Since the outbreak of viral syndromes, the use of domesticated disease free (SPF) and resistant (SPR) stocks, implementation of biosecurity measures and reduced water exchange systems have become commonplace. However, feed, water exchange/quality, aeration and phytoplankton blooms require carefully monitoring and management. Production yields of 7–20 000 kg/ha/crop, with 2–3 crops per year can be achieved, up to a maximum of 30–35 000 kg/ha/crop.
In the 'bacterial floc' system, the ponds (0.07–1.6 ha) are managed as highly aerated, recirculating, heterotrophic bacterial systems. Low protein feeds are fed 2–5 times per day, in an effort to increase the C:N ratio to >10:1 and divert added nutrients though bacterial rather than algal pathways. Stocking at 80–160 PL/m², the ponds become heterotrophic and flocs of bacteria are formed, which are consumed by the shrimp, reducing dependence on high protein feeds and FCR and increasing cost efficiency. Such systems have realized productions of 8–50 000 kg/ha/crop in Belize and Indonesia.
Recent research conducted in the United States of America has focused on growing P. vannamei in super-intensive raceway systems enclosed in greenhouses, using no water exchange (only the replacement of evaporation losses) or discharge, stocked with SPF PL. They are thus biosecure, eco-friendly, have a small ecological footprint and can produce cost-efficient, high quality shrimp. Stocking 282 m² raceways with 300–450 0.5–2 g juveniles/m² and ongrowing for 3–5 months has realized production of 28 000–68 000 kg/ha/crop at growth rates of 1.5 g/week, survivals of 55–91 percent, mean weight of 16–26 g and FCRs of 1.5–2.6:1.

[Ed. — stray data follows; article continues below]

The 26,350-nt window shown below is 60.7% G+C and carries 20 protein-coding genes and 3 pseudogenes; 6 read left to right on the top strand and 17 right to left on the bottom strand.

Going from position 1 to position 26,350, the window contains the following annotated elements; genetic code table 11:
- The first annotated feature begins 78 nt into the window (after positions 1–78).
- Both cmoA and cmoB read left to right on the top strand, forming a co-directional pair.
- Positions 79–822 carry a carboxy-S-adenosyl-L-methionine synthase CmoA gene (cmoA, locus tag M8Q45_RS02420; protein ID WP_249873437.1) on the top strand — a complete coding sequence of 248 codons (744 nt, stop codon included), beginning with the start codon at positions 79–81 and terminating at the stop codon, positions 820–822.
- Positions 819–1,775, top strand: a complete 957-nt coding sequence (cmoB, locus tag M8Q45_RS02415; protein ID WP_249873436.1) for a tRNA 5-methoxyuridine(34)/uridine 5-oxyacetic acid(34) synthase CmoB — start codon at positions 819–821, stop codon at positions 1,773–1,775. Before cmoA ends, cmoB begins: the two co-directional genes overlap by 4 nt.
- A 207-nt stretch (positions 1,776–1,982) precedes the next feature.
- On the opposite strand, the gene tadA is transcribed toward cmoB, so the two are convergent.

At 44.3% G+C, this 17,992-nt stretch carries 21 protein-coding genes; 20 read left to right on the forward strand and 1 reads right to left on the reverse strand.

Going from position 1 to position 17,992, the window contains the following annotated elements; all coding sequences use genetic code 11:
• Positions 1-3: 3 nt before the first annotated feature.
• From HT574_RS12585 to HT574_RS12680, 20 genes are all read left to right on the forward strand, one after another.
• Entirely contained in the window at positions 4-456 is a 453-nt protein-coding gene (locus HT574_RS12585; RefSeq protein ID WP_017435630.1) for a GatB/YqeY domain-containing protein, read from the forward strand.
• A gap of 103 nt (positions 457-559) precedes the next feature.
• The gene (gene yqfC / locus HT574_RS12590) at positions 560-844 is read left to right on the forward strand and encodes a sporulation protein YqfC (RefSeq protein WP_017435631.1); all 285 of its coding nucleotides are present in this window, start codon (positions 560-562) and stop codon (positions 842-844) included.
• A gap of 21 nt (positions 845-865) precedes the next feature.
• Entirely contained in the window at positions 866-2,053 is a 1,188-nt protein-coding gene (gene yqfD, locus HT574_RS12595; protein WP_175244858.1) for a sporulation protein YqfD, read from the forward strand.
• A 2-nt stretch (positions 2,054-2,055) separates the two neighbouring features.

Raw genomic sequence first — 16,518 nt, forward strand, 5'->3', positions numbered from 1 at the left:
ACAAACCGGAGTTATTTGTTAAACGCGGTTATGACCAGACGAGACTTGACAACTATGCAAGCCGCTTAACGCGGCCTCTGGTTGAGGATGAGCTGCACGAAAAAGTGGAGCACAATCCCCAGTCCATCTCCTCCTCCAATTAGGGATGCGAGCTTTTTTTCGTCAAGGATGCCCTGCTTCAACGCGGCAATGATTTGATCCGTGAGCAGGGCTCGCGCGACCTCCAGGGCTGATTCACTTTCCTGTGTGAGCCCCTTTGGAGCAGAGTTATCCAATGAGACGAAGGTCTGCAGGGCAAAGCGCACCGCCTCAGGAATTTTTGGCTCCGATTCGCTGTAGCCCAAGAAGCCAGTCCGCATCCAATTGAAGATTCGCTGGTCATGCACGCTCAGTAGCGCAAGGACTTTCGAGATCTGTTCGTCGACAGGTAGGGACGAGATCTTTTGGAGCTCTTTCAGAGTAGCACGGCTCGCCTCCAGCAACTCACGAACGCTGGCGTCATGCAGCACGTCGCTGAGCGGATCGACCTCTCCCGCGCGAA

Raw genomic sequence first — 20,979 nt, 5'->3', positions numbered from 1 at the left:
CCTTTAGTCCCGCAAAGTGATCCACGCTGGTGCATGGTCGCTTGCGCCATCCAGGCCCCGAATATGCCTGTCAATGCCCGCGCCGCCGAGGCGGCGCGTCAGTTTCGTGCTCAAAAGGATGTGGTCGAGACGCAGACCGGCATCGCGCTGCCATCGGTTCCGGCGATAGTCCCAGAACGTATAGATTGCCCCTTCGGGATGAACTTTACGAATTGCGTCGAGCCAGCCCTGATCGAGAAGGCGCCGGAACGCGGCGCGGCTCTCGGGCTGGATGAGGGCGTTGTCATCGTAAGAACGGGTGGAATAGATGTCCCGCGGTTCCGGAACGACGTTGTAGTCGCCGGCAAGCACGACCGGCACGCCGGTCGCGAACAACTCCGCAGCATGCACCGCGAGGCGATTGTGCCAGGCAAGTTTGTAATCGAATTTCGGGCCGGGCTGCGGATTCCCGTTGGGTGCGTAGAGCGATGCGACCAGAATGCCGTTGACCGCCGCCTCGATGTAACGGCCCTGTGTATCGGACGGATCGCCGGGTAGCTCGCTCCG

P. vannamei are very efficient at utilizing the natural productivity of shrimp ponds, even under intensive culture conditions. Additionally, feed costs are generally less for P. vannamei than the more carnivorous P. monodon, due to their lower requirement for protein (18–35 percent compared to 36–42 percent), especially where bacterial floc systems are used. Feed prices for P. vannamei range from USD 0.6/kg in Latin America and Thailand to USD 0.7–1.1/kg elsewhere around Asia; FCRs of 1.2–1.8:1 are generally obtained.
Extensive and semi-intensive ponds are harvested by draining the pond at low tide through a bag net installed in the outlet sluice gate. If the tide does not allow harvesting, the water can be pumped out. In some larger farms, harvesting machines pump shrimp and water up to the pond bank where they are dewatered. Intensive ponds may be harvested similarly and small 2–6 man seine nets are dragged around the pond to corral shrimp to the side of the pond from where they are removed by cast or dip net or perforated buckets.
Partial harvesting is common in Asian intensive culture after the first 3 months. In Thailand, artificial sluice gates are temporarily installed inside one corner of the pond to harvest closed system ponds. Shrimp are then trapped in nets attached to this temporary gate when the pond is pumped out.
In super-intensive systems, the shrimp are simply harvested with large scoop nets when required for processing.
If shrimp are sold directly to processing plants, specialized teams for harvesting and handling are commonly used to maintain shrimp quality. After sorting, shrimp are washed, weighed and immediately killed in iced water at 0–4 °C. Often sodium metabisulphate is added to the chilled water to prevent melanosis and red-head. Shrimp are then kept in ice in insulated containers and transported by truck either to processing plants or domestic shrimp markets. In processing plants, shrimp are placed in iced bins and cleaned and sorted according to standard export sizes. Shrimp are processed, quickly frozen at -10 °C and stored at -20 °C for export by ship or air cargo. Due to an increasing demand, no taxes and higher profit margins, many processing plants operate value-added product lines.